Convenience Store
Signed to do his best, but felt under pressure to provide bags, as they were available free up the road from Asda.

Our star. Wrapped his food products in waxed paper, was prepared to fill customers’ own containers, asked them to bring their own bags and had a little rant about the litter and this is not allowed in South Africa, where he is from. (also, by the way, not allowed in Australia, Ireland, China, Bangladesh ….. )

Oriental Foods
Manager not in, but deputy promised to hand form over for signature. In less than perfect English, he engaged in informed discussion, wished us well and said he fully supported our campaign. Smiling nods from other staff.

We visited 13 shops.
We took away 10 signed pledges, with one possible to follow.
Almost without exception, passersby accepted the leaflets and most were prepared to sign the petition.
We collected 79 signatures in support and we were only out an hour.

If I were a politician and I got this sort of feedback on an issue, I would think this was a mandate.

Thursday, 2 April 2009

Radical Thinking in Government Report

This report has been published by the Sustainable Development Commission. It makes interesting reading:

Here is an extract:

"This may seem an inopportune moment to question growth. It is not. On the contrary, this crisis offers the potential to engage in serious reflection. It is a unique opportunity to address financial and ecological sustainability together. A world in which things simply go on as usual is already inconceivable. But what about a world in which nine billion people all aspire to the level of affluence achieved in the OECD nations?

"Such an economy would need to be 15 times the size of this one by 2050 and 40 times bigger by the end of the century. What does such an economy look like?

"What does it run on? Does it really offer a credible vision for a shared and lasting prosperity?

"Fixing the economy is only part of the problem. Addressing the social logic of consumerism is also vital. This task is far from simple - mainly because of the way in which material goods are so deeply implicated in the fabric of our lives.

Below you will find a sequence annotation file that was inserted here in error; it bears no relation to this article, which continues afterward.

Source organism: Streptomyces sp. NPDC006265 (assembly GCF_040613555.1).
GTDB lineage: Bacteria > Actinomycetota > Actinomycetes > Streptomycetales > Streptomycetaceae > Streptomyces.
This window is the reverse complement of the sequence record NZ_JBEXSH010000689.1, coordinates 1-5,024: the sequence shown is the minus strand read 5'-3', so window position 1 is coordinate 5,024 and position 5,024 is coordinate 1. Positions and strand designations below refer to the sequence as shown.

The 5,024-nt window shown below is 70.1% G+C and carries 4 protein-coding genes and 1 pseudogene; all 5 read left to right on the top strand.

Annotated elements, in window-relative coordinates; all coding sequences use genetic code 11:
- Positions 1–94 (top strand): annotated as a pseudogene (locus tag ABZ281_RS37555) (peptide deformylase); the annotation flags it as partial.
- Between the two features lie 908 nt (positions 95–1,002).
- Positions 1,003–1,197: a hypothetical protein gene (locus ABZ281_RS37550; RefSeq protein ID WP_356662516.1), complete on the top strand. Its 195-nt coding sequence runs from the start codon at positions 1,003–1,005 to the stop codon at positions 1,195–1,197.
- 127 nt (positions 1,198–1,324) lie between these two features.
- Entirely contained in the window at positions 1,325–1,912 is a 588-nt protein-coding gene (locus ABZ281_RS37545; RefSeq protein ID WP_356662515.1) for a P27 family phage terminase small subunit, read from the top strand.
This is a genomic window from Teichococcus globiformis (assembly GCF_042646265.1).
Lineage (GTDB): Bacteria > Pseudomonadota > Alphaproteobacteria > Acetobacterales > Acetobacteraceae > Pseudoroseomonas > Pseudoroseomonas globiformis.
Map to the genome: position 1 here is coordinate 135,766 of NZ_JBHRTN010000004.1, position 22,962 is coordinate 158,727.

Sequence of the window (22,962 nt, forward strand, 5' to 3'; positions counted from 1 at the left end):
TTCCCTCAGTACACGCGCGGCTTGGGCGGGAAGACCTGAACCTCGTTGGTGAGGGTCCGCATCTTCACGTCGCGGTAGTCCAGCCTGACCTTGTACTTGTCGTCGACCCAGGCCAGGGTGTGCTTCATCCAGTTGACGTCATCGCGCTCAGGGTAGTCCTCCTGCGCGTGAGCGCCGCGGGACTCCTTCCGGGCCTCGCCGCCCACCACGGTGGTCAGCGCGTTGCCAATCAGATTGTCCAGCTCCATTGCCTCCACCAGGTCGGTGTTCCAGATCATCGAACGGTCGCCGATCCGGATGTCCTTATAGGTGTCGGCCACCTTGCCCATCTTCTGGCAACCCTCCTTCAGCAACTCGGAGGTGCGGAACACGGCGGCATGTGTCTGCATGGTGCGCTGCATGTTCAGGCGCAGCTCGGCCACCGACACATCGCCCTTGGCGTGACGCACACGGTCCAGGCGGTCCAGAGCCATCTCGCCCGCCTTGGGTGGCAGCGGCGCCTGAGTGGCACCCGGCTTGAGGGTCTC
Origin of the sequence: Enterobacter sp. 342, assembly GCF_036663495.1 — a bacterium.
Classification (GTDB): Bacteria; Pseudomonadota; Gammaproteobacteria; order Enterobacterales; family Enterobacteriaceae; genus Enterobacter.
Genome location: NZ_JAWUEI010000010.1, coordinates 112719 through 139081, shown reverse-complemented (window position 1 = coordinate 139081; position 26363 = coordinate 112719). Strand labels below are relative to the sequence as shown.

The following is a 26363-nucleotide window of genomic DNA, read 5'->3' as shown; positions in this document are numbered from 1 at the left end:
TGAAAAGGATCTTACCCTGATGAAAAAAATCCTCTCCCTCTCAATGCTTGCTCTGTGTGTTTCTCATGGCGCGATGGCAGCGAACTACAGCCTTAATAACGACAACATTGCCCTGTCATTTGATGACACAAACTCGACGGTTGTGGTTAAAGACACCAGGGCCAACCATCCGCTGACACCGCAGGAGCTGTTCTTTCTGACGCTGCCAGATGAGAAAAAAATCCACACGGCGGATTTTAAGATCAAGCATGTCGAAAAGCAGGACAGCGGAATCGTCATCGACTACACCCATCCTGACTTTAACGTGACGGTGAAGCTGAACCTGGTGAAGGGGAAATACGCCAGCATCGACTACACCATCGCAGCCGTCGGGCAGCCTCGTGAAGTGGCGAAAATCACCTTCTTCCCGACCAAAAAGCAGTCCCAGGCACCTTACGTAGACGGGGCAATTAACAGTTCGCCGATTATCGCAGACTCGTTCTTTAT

"This growth model was always unstable ecologically. It has now proven itself unstable economically. The age of irresponsibility is not about casual oversight or individual greed. If there was irresponsibility it was systematic, sanctioned widely and with one clear aim in mind: the continuation and protection of economic growth.

"The failure of this strategy is disastrous in all sorts of ways. Not least for the impacts that it is having across the world, in particular in poorer communities. But the idea that growth can deliver us from the crisis is also deeply problematic. Responses which aim to restore the status quo, even if they succeed in the short term, simply return us to a condition of financial and ecological unsustainability."

Happy reading!

Monday, 16 March 2009

The Age of Stupid

Last night I watched a climate 'activist' film called the Age of Stupid. It is basically a documentary set within a dramatisation showing the world in 2055 when things have gone very badly wrong and most life, and most humans, have disappeared. Pete Postlethwaite sits in an archive wondering why we were so stupid, and didnt act to save ourselves before it was too late, when it was so very obvious that there was a climate crisis emerging.

It was very moving and energising and the premiere was run on solar power in Leicester Square. It had about 1% of the emissions of a typical hollywood premiere apparently.